(1) USA Today, “Marriott, Starwood merger is complete, loyalty programs will reciprocate,” http://www.usatoday.com/story/travel/roadwarriorvoices/2016/09/23/marriott-starwood-merger-complete-and-loyal-customers-get-reciprocal-benefits/90885318/, accessed November 18, 2016

  2. This is a super interesting concept. The scarcity of space in today’s increasingly urbanised world is a very important challenge for the hospitality industry going forward. According to a study on the prospects of urbanisation conducted by the UN, continuing population growth and urbanization are projected to add 2.5 billion people to the world’s urban population by 2050. Technological solutions that maximise comfort whilst limiting the need for space will be an important feature in allowing as many people as possible to be able to live in urban centres.

    The hospitality industry as a whole is lagging behind other industries in their use of digital technology. The McKinsey Global Institute developed a Digitisation Index to evaluate different industries on how effectively they are integrating technology and the hospitality industry ranked 20/22 (only ahead of construction and agriculture). Therefore, I am excited to see that companies like YOTEL are trying to push the industry’s digital frontier.

  3. After reading this article trying to figure out what was behind “brazenly belief-brimmed brains”, I had to check the web page for the hotel in New York. For $369 a night I could check out the folding beds next week, or for $295 I could take the booking.com deal for The Waldorf Astoria. For $74 less I was tempted to take the world-famous five-star hotel that Paris Hilton once called home, but I continued reading what Yotel offers: Fast WiFi, pay on arrival, gym, largest hotel terrace in New York, central location, luggage storage robot, 24/7 service, and mobile concierge app.

    Basically, this hotel is offering to see a cool robot store you carry-on and having to install an app to do what is usually done by dialing 0# in the phone. Although the experience may seem like a novelty, I wonder how many travelers will book this hotel again instead of cheaper traditional hotel chains. Is the technology in Yotel part of its operating model to drive savings in labor and real state, and to transfer those to its users? Or is it more of an attraction? I can see a great future for low-cost high-quality hotels in expensive cities like New York. I don’t see on the other hand a promising future for Yotel if their value added is the tech experience at a higher price.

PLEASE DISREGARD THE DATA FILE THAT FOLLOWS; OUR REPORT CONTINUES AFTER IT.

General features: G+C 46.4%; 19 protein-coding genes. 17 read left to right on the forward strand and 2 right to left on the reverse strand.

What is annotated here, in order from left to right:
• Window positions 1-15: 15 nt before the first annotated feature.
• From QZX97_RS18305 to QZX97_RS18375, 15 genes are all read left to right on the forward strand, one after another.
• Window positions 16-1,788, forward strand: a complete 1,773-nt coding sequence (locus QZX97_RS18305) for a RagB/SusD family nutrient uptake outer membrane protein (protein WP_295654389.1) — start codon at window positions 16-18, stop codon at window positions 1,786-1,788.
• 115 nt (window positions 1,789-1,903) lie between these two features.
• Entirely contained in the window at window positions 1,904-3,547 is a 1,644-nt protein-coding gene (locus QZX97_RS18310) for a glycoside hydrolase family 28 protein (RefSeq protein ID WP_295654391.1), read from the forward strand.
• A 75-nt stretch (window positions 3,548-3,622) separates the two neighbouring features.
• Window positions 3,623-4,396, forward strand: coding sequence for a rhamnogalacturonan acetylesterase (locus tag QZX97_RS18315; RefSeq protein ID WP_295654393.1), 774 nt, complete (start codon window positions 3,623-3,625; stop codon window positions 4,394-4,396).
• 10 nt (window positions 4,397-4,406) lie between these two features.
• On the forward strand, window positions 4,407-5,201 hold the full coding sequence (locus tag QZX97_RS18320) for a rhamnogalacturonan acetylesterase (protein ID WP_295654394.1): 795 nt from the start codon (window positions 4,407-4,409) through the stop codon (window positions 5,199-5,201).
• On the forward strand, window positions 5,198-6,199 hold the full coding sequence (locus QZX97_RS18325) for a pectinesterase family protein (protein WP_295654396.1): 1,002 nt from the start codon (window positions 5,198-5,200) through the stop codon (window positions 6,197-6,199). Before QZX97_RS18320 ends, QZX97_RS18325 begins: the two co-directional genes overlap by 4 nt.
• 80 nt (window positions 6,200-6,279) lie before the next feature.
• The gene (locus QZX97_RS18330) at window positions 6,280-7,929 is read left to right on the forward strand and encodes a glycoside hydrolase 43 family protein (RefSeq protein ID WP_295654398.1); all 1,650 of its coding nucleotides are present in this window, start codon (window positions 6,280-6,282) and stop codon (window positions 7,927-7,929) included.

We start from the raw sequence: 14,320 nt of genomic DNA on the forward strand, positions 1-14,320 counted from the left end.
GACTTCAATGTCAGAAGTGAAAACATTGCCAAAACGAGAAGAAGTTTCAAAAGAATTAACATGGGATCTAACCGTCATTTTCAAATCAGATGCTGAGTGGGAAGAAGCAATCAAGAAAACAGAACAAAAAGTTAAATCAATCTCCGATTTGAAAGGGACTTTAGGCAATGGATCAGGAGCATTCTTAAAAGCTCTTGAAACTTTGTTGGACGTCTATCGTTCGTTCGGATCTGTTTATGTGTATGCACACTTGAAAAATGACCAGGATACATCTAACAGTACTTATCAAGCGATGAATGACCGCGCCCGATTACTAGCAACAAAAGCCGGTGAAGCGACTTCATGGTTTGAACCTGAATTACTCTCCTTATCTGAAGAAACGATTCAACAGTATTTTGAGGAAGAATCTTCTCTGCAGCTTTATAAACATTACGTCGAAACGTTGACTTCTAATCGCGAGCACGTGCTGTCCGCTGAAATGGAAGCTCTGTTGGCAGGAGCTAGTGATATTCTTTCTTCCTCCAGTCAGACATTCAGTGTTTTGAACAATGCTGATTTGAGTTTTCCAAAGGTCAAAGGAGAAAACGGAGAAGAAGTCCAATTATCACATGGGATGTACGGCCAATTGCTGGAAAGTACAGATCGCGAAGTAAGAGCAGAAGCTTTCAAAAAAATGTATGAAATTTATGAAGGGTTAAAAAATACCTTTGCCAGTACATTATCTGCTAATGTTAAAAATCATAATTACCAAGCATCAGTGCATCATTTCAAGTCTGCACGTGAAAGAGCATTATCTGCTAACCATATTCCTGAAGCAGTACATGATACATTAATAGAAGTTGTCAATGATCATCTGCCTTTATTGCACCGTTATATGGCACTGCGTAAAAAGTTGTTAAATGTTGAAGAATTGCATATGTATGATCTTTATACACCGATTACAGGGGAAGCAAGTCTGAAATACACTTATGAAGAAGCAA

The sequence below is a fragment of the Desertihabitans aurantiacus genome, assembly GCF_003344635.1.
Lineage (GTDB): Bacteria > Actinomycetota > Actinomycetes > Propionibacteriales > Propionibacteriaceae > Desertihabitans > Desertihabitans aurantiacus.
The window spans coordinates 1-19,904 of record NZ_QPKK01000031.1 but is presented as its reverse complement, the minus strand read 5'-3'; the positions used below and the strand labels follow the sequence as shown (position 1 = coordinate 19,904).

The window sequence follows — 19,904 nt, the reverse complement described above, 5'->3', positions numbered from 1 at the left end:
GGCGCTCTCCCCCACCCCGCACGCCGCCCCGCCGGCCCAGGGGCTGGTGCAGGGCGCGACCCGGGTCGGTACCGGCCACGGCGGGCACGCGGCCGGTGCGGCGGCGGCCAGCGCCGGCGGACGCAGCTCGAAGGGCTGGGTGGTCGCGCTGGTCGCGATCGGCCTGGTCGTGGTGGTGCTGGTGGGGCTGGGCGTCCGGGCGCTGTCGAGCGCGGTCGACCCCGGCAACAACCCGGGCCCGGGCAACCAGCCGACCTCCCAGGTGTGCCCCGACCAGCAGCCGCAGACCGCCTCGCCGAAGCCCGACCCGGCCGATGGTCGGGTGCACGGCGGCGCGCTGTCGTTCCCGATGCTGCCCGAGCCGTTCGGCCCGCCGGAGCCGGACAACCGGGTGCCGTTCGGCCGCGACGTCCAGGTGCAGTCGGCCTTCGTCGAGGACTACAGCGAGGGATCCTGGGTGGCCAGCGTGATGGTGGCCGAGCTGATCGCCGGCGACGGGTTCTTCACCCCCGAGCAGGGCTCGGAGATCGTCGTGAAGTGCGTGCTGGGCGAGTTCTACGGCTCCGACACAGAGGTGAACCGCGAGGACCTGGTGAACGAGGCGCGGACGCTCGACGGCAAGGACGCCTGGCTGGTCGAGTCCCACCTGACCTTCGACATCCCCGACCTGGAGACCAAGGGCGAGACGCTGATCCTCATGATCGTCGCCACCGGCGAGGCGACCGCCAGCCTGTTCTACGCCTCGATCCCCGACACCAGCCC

4. Like Pablo, I had to do more research into this hotel as it was very fascinating. I chose a random weekday in January (holiday season pricing just gets ridiculous) and compared with the Sheraton Tribeca Hotel I stayed at last month, which considers itself to be a 4 star hotel, apparently. The price difference was 119 at YOTEL vs 199 at Sheraton – better location, better amenities, and a more “hip” environment. I was amazed at how low the meals were priced ay YOTEL, and how large the bar space was – I presume they’re after a younger crowd, focusing on socializing outside of the hotel room rather than maximizing their time in the hotel they paid for. And compared to this Sheraton I stayed at, I will love to try staying at YOTEL. I must say I was a little surprised how the YOTEL website did not seem too “digitized”, I would love to see how they bring this innovation further into the hospitality industry.

  5. I remember running across YOTEL five years ago and thinking the robot luggage handler was really cool. However, like Pablo I wonder how much YOTEL is using technology to actual reduce costs, versus using their tech as a gimmick to attract customers (although the CEO has obviously insisted that is not the case).

    For example, in an interview with the WSJ this past June, the CEO mentioned being one of the first hotels to offer free wifi and smart TVs as examples as YOTEL being tech savvy. I would consider neither of those to still be particularly large technological advancements – I wonder if YOTEL is just trying to coast off their tech rep at this point? I think they need to constantly innovate to maintain their reputation – maybe a robot doorman could be next?


  6. This is a really great post! Yotel has done an excellent job identifying ways to economize hotels by designing efficient rooms and eliminating hotel staff at check-in. That said, I think there are even more ways that the hotel could cut down on labor costs, especially in the food & beverage segment. Labor is one of the major costs to running a restaurant, but also adds to the overall experience (good or bad). While some diners prefer to have a high service experience when they sit down for a meal, I think Yotel’s business model attracts consumers that would enjoy eating at an automated restaurant. There are already a few interesting restaurants in this space, including Eatsa, that offer automated dining service that eliminates front-of-house staff. Even if Yotel decides not to go this far in automation, they could speed up the ordering and payment process by having tablets available at each table. This would improve order accuracy and free up wait staff to serve more tables. Just some food for thought!

    Sources: http://www.wsj.com/articles/why-restaurant-automation-is-on-the-menu-1458857730

  7. Mike, cool post! I know you like home tech, and your post demonstrates how home tech can improve margins and convenience. I question why consumers are slow to adopt space-saving furniture, such as the bed/couch device or the ORI system, for their own home? Why are other hotels slow to adopt luggage robots? Are human staff integral to hospitality? In other words, what is the tradeoff between human interactions that travelers are accustomed to versus efficiency and cost savings?